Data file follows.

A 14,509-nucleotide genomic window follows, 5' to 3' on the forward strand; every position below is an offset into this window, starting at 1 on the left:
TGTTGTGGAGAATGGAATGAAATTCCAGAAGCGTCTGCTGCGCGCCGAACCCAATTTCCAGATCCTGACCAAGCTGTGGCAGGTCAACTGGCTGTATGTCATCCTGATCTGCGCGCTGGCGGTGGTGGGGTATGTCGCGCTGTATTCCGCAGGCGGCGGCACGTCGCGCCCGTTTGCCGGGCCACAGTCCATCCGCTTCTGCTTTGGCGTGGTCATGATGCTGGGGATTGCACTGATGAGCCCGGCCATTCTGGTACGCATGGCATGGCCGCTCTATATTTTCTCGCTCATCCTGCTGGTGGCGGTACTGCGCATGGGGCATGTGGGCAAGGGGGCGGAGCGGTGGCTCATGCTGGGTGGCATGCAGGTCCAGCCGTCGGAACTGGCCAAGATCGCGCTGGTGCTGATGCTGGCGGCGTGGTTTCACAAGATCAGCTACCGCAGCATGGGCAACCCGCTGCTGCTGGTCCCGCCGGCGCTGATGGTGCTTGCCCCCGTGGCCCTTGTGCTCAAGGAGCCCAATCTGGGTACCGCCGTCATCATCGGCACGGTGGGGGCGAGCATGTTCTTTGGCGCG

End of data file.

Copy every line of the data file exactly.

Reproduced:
A 14,509-nucleotide genomic window follows, 5' to 3' on the forward strand; every position below is an offset into this window, starting at 1 on the left:
TGTTGTGGAGAATGGAATGAAATTCCAGAAGCGTCTGCTGCGCGCCGAACCCAATTTCCAGATCCTGACCAAGCTGTGGCAGGTCAACTGGCTGTATGTCATCCTGATCTGCGCGCTGGCGGTGGTGGGGTATGTCGCGCTGTATTCCGCAGGCGGCGGCACGTCGCGCCCGTTTGCCGGGCCACAGTCCATCCGCTTCTGCTTTGGCGTGGTCATGATGCTGGGGATTGCACTGATGAGCCCGGCCATTCTGGTACGCATGGCATGGCCGCTCTATATTTTCTCGCTCATCCTGCTGGTGGCGGTACTGCGCATGGGGCATGTGGGCAAGGGGGCGGAGCGGTGGCTCATGCTGGGTGGCATGCAGGTCCAGCCGTCGGAACTGGCCAAGATCGCGCTGGTGCTGATGCTGGCGGCGTGGTTTCACAAGATCAGCTACCGCAGCATGGGCAACCCGCTGCTGCTGGTCCCGCCGGCGCTGATGGTGCTTGCCCCCGTGGCCCTTGTGCTCAAGGAGCCCAATCTGGGTACCGCCGTCATCATCGGCACGGTGGGGGCGAGCATGTTCTTTGGCGCG